But, apparently, sharing list-space with Fifty Shades of Meh or the latest “adult” schlock literary sensation is reputable…enough.

When I was invited by local schools to do readings of my first children’s book, My Closet Threw a Party, the teachers usually introduced me (to their students, and/or to other school staff) as a writer, or sometimes as a “children’s writer.”  When it was the latter, I gently corrected the distinction…and then had to explain why I wasn’t objecting to it, but simply felt that it was inaccurate.

Although I write for all ages, the vast majority of my published works have been for an adult audience.  I’m just a writer.  I didn’t feel then, nor do I feel now, that being referred to as a “Children’s Author” is in any way depreciatory.  Quite the opposite.  If anything, I feel I am not deserving of the moniker.  I can’t think of a better kind of writer to be.  Think about it:  who – truly, deeply and loyally – loves a book more than a child?

*   *   *

“Outside of a dog, a book is a man’s best friend. Inside of a dog, it’s too dark to read.”
(Groucho Marx)

Get your favorite book, for children of all ages (I’m partial to Green Eggs and Ham), turn on the light inside your dog, and may the hijinks ensue.

Thanks for stopping by.  Au Vendredi!


[1] On the other hand…you have different fingers.

[2] Including the talking heads who insinuate the identities of the perpetrators when they have no reliable evidence.

[3] Our freezer is full of halibut filets, halibut scraps for fish cakes, halibut stock for halibut chowder….

[4] The Bay Area “peninsula,” 20+ years ago.  Is that long ago/far far away enough?

[5] The man talked.  The dog slobbered.

[6] People often have strange reactions when encountering a writer, writing. Sometimes I just say I’m an editor.

[7] By 2001 the top three places on the hardcover fiction list were held by JK Rowling titles, and a fourth Harry Potter book was on its way.

The Tulips I’m Not Tip-Toeing Through

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Do they still give out the Darwin Awards?

A 55-year-old man was taken to Legacy Emanuel Medical Center Monday after accidentally sparking a fire inside his downtown Portland apartment.  Lt. Rich Chatman, a Portland Fire and Rescue spokesman, said Rafael Borgos was smoking while using an oxygen machine, igniting the element and sparking the fire.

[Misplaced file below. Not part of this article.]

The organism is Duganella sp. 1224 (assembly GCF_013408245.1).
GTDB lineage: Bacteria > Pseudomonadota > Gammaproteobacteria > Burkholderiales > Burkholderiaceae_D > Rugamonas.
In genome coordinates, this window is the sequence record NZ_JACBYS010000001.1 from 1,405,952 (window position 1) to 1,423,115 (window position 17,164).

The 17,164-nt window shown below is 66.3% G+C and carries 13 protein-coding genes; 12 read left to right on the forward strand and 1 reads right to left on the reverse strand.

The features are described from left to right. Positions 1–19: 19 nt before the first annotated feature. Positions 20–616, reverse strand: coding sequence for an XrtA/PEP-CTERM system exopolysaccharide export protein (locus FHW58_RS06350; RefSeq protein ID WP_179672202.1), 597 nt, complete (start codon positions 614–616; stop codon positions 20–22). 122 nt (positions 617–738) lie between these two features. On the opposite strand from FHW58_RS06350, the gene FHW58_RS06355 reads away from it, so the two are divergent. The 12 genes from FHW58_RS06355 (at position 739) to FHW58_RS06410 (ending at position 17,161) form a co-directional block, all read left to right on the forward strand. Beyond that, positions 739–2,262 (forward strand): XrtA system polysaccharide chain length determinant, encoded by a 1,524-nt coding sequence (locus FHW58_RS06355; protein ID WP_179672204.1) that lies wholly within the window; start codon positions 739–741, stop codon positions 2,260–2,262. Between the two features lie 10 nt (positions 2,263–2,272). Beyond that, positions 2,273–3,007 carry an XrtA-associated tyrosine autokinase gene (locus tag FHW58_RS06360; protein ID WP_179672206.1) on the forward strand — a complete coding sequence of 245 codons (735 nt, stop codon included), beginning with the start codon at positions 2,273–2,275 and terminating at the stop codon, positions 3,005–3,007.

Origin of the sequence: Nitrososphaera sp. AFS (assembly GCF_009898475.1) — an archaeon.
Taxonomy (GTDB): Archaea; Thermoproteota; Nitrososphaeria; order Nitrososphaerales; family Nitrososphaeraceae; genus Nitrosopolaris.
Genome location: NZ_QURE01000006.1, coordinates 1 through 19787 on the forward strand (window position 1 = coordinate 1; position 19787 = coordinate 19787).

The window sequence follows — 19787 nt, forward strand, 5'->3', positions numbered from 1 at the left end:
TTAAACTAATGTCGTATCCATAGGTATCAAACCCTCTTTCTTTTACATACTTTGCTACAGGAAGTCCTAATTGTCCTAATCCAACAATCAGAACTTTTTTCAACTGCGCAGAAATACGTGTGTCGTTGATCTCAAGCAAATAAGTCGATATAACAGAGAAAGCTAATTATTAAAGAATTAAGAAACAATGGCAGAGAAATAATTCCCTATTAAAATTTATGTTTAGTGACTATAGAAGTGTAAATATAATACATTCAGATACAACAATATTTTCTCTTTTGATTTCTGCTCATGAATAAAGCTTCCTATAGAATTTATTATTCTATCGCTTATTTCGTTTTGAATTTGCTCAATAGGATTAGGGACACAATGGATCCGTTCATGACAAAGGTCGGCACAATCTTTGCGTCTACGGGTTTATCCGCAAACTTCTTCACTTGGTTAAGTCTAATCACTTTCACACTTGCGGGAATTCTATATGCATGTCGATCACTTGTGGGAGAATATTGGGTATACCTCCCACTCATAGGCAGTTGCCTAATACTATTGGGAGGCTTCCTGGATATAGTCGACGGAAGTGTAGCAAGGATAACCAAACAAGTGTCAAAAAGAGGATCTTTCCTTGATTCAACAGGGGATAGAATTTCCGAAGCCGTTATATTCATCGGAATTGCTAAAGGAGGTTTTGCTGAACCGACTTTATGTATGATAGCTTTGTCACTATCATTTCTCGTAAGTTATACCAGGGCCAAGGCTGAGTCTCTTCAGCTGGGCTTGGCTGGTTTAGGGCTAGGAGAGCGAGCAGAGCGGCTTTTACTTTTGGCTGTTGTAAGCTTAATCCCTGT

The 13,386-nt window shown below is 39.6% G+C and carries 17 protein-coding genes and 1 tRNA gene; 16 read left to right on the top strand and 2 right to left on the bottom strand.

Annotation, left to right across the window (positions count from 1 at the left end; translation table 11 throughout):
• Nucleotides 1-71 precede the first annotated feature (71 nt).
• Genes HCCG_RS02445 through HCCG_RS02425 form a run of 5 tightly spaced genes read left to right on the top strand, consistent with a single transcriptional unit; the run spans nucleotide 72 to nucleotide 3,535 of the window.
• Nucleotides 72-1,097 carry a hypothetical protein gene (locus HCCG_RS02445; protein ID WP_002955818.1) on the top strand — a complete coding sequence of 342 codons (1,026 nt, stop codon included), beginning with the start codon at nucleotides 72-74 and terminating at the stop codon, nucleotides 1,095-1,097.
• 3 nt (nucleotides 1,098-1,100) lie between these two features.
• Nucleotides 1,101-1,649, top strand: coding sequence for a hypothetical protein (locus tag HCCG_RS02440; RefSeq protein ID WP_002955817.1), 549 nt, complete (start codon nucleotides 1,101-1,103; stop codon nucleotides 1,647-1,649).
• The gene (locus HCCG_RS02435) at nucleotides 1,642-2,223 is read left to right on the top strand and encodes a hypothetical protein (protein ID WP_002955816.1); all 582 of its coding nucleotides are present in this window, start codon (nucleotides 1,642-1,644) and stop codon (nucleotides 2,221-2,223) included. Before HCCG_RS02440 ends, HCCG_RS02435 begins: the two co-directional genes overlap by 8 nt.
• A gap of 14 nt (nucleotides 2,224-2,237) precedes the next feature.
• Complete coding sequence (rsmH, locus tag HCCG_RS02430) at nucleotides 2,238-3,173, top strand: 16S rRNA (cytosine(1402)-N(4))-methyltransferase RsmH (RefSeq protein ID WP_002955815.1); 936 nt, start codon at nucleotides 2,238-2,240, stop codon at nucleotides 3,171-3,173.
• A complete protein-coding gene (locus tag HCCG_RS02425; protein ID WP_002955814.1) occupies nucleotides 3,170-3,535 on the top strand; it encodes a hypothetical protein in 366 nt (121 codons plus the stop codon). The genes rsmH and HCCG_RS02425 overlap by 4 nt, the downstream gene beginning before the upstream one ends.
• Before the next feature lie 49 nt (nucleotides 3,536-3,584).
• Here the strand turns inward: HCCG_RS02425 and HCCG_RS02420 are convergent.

smoking

JK Rowling’s Harry Potter and The Philosopher’s Stone was rejected by a dozen publishers before its acceptance by Bloomsbury. Lord of the Flies was turned down by over 20 publishers, one of whom found William Golding’s manuscript “an absurd and uninteresting fantasy which was rubbish and dull.” F. Scott Fitzgerald’s The Great Gatsby was dismissed by one publisher with the curt counsel, “You’d have a decent book if you’d get rid of that Gatsby character.”

Besides talent, imagination, hard work and perseverance, you need thick skin to be a writer.  The good news:  if you are one of those Sensitive Creative Types ® born without a hide as substantial as a rhinoceros’s, there is help for you.

Not content to rest on their laurels as one of the most prestigious online literary journals, [1] Stoneslide Corrective also provides an immeasurable service to authors via their Rejection Generator project:

“The Rejection Generator rejects writers before an editor looks at a submission. Inspired by psychological research showing that after people experience pain they are less afraid of it in the future, The Rejection Generator helps writers take the pain out of rejection.”

 It’s really quite simple.  Give your email address to the Rejection Generator, and in a few minutes and you’ll receive a rebuff that is as random, dispiriting and annoying as a literary journal’s typical impersonal rejection, and you didn’t have to bother with formatting (or even submitting) a manuscript.

I was thrilled when I received an invitation from Stoneslide’s editor to provide “Guest Editor” rejection letters.  Don’t waste another minute of your valuable time trying to actually get some work done – get yourself to the Rejection Generator, and the next snide dismissal of your creative aspirations could be from moiself.

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More notes from the glamorous literary life.

Earlier this week I was researching A Certain Literary Agent, checking the agent’s listing on writersmarket.com and other writers’ resources.  I vet all agent and publisher listings against their citation on Preditors and Editors, an independent, clearing house-ish site wherein writers report their experiences with agents and publishing services.  “We’re hearing good things about this agent” is P & E’s remark about A Certain Literary Agent.  Perhaps this is due to ACLA’s list of Recent Salesto Publishers, which, among other intriguing tomes, includes the book How to Light a Fart.